Land expropriation conflict (LEC) shall be such a gradual procedure from land expropriation risk, to the contradiction in land expropriation and then the LEC. The prevention on LEC shall also be such a complex system problem, in this study it depends on entropy principle to interpret the cutting process of the energy in LEC, and construct the system dynamics model for preventive measures of LEC. Then it analyzes the evolution and prevention process of LEC by taking Wuhan as example. The studies shown that, the prevention on LEC shall be the process with the interaction between positive entropy and negative entropy, such preventive system meets the dissipation structure characteristics. When the negative entropy input was quite low and it cannot inhibit the increase of positive entropy, the probability of land expropriation shall increase accordingly.


Political Instability and Perceptions of Land Tenure and Governance in Zambia

Ben Ewing

The Cloudburst Group, United States of America

On August 11th, 2016 the incumbent president of Zambia, Edgar Lungu, was re-elected amid allegations of electoral fraud from his primary opponent Hakainde Hichilema. Rising tensions in Zambia and a series of events (including a motorcade confrontation and market fire) led to Hichilema’s arrest and later President Lungu’s invocation of emergency powers on July 3rd, 2017. This paper explores the effects of the political instability on perceptions of land tenure security and governance in Zambia. Specifically, this paper asks if individuals holding geographically contrarian political views exhibit lower tenure security than their peers. This is accomplished by analyzing a large-N household survey collected for the impact evaluation of U.S. Agency for International Development’s Tenure and Global Climate Change Zambia program in combination with by polling-station level election results published by the Electoral Commission of Zambia.


Date: Wednesday, 21/Mar/2018
8:30am - 10:00am05-10: Impact of Land Markets Changes
Session Chair: Benjamin Linkow, Landesa, United States of America
MC 10-100 

Impact Of Land Rental on Smallholders’ Commercialization Evidence From Northern Ethiopia: A Panel Data Analysis

Menasbo Tesfay

Norwegain University of Life Sciences, Norway

The purpose of this study is to examine whether participation in the land rental market from the demand side affects participation and degree of participation in the output market of smallholder farmers. We use a correlated random effects probit and tobit models to analyze the effect of area rented in on participation and degree of participation in the output market as crop seller. We apply a control function approach to control for possible endogeneity associated with access to area rented in. Results show that for a change of area rented in by one ha, the likelihood of participation in the output market as a crop seller increased by about 8 % and degree of participation increased by about Birr 602-616 per household per year. Thus, promoting land rental market appeared to have a more robust impact on smallholder commercialization in a land-scarce economy.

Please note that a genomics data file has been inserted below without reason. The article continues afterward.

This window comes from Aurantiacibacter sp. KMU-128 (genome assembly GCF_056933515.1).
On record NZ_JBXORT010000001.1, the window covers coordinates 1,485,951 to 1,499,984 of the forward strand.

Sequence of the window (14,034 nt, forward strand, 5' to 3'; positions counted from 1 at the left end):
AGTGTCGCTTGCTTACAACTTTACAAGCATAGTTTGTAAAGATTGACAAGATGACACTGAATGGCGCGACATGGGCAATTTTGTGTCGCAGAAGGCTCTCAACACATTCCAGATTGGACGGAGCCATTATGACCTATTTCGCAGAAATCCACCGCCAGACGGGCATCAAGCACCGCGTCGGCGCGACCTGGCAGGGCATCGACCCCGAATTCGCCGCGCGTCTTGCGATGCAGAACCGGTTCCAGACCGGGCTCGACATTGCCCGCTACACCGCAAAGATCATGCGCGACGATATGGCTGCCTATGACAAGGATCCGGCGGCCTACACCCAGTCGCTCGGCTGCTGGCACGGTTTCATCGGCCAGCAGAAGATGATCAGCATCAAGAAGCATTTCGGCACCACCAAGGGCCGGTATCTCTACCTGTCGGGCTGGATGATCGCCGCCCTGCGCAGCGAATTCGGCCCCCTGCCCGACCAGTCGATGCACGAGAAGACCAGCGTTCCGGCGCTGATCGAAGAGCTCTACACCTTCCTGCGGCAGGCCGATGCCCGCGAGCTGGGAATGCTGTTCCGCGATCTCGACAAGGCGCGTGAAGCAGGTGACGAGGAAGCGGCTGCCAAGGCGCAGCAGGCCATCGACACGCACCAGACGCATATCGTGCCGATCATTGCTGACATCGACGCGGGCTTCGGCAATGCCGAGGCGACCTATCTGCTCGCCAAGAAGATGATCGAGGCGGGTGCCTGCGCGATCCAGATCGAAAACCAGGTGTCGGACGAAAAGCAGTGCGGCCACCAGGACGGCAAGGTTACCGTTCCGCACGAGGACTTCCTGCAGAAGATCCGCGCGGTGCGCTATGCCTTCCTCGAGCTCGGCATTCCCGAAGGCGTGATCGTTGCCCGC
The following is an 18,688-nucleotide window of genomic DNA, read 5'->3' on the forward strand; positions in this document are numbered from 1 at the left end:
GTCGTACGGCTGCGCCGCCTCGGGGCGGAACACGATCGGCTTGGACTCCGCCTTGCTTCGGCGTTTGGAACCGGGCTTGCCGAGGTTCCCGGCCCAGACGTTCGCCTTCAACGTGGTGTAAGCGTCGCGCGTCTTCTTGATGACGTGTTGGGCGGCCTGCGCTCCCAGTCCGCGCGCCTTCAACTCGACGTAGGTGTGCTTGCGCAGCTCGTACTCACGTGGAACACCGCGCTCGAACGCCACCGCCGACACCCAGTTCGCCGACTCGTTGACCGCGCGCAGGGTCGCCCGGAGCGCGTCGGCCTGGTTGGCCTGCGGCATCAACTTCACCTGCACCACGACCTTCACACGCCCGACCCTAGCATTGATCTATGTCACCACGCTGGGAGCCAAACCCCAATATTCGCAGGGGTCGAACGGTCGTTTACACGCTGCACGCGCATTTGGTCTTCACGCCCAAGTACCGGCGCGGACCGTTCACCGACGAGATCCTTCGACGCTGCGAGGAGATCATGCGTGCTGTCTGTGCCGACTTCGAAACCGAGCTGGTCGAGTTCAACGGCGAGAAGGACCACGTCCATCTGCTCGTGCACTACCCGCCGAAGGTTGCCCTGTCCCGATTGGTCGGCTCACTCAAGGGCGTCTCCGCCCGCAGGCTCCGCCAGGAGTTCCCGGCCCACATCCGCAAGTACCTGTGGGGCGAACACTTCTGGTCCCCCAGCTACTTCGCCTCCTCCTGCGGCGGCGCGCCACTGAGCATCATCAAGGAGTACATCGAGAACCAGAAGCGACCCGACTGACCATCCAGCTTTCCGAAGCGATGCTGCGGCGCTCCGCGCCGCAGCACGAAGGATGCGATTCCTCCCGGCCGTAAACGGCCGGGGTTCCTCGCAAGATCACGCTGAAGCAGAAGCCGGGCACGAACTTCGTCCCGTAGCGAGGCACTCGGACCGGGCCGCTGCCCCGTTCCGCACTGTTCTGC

Grassland Rental Markets And Herder Technical Efficiency: Ability Effect or Resource Equilibration Effect?

Shuhao Tan

Renmin University of China, China, People's Republic of China

To explore whether grassland rental markets improve herder technical efficiency, to what extent and how, this study applies Metafrontier-DEA approach by employing field data collected from 416 herder households to examine the impacts of herder participation in grassland rental markets on their technical efficiencies. Results show that herders involved in the grassland rental markets can increase their technical efficiency by 2.75%. Compared with the autarky group, the lessors increase their efficiency by 3.36%, and the lessees increase efficiency by 2.76%. No significant efficiency difference is found between the lessors and the lessees. We conclude that grassland rental markets improve herder technical efficiency mainly through resource equilibration effect rather than ability effect. This suggests that under the current institutional environment, more attention should be paid to normalize and guide the grassland rental markets rather than to address land transfer from the less-able to the more-able producers.